NCLS Research

NCLS provides invaluable information from Census for local churches

Media Release - 18th September 2003

"Being informed about our local community has been crucial for our ministry", said Rev Alan Robinson from the Northern Beaches of Sydney. Our sport and recreation ministry developed when we discovered the need for facilities for the teenage population on the peninsula. Our new Respite Daycare Centre is a direct response to the identified needs of many older people and their carers in our area."

The national Census is invaluable for churches seeking to make effective connections with their local communities. Since 1986, NCLS Research has tried to make it as easy as possible for churches to access the enormous wealth of information. With the release of the 2001 national Census, nearly 6000 congregations are being offered a unique profile of their local community in the latest Community Social Profile Kit.  

The Community Social Profile Kit will enable churches to better understand some of the characteristics of their local community and how it is changing.  Where possible, they will see similarities and differences with the make up of the local church. As well as the local profiles of both church and community, a guidebook, Looking at Our Community, is available to help churches make the most of the information.

NCLS spokesperson, Dr Ruth Powell, commented, "We are particularly excited about the addition in the Kit of the new booklet, Profiling Australians, which not only describes the lifestyle patterns of certain population groupings, such young adults and people on low incomes, but also their religious beliefs and view of church. We hope that this provides helpful clues for effective ministry".

There are many creative ways that the Community Social Profile Kit may be used by churches:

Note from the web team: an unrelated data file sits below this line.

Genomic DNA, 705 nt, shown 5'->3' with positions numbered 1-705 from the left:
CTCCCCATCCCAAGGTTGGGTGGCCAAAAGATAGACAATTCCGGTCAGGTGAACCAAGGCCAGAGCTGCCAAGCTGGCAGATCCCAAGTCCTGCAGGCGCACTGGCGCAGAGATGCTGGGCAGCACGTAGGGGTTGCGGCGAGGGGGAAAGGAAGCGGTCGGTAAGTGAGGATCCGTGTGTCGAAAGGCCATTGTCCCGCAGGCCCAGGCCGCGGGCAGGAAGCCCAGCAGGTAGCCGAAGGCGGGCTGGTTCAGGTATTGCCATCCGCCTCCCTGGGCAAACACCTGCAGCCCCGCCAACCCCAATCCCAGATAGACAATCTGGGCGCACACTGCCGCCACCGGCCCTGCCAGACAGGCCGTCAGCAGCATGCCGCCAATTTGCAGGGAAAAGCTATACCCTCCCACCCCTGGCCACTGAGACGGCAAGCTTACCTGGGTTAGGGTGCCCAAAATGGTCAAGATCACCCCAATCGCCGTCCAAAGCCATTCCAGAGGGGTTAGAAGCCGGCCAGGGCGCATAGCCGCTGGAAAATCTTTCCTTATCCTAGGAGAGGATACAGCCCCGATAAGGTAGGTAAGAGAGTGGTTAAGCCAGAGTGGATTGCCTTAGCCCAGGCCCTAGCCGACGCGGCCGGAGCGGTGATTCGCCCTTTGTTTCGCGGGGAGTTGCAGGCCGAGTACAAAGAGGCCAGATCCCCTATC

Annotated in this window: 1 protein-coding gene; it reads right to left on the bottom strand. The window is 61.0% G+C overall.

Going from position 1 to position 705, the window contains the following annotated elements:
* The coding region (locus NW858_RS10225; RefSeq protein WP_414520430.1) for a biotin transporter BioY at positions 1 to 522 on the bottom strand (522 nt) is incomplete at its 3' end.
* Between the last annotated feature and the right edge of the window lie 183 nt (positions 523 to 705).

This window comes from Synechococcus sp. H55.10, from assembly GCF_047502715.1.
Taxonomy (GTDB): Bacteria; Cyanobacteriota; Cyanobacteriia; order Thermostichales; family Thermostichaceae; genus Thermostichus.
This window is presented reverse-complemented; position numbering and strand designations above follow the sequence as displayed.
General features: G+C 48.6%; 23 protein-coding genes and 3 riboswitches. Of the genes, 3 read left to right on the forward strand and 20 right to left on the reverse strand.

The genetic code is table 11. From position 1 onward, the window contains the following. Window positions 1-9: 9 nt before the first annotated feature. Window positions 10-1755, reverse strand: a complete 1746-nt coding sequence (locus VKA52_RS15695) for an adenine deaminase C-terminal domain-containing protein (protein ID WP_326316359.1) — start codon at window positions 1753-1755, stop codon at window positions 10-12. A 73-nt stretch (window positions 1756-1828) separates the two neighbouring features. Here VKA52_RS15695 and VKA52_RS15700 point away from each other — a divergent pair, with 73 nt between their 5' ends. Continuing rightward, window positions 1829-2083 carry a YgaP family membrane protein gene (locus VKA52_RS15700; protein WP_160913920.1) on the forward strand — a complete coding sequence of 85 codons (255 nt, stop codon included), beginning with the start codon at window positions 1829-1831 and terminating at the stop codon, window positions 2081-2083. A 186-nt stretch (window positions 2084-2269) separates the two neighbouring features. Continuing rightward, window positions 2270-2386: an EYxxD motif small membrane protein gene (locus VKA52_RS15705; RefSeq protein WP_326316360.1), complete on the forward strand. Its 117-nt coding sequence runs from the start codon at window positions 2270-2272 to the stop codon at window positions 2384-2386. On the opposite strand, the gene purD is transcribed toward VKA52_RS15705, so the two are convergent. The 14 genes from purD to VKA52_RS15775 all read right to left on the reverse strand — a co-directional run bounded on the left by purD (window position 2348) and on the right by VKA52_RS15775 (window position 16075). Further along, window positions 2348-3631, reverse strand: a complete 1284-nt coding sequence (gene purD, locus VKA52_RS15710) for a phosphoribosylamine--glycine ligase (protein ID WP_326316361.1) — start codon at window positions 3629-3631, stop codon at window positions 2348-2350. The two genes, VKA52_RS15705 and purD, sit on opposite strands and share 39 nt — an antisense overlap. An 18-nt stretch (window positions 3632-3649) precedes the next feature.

Leadership Selection: Some churches may give their Community Social Profile to a person considering ministry in a place so they can pray and test their sense of call to that community.

Identify Missing Groups: Others will value looking at how representative the church community is of the local community, providing fuel for questions such as, 'who are the marginalised groups in our community?'

Perception Check: Community Social Profiles are useful to check if people's perceptions of their community are up to date. "They were quite shocked to find out that part of their region has changed character so dramatically while the rest has remained stable" noted Glen, a church consultant working with a number of churches in a region.

Support Funding Requests: Community Social Profile information can be used for proposals for special funding to target a specific ministry need. "We found out that the largest population group in the new housing estate in Shellharbour City are 25 to 40 year olds and their children. Our funding application for a family worker was based on this information", said Steve from Lakeview, Shellharbour.  

Church Plant: A custom Community Social Profile can be useful for assessing the potential locations for a church plant.  "We could see that the population in one area has grown by 28% in the past five years and become much more multicultural whereas right next door it had only changed by 1%", commented Graham, a member of a task group exploring options for a regional ministry.

The NCLS Community Social Profile Kit provides clear information and processes to use in a range of creative ways. Whether the ministry approach is general or specialist, NCLS aims to serve churches in mission.

NCLS Research is a joint project of the Uniting Church NSW Board of Mission, ANGLICARE (Diocese of Sydney) and the Australian Catholic Bishops Conference.

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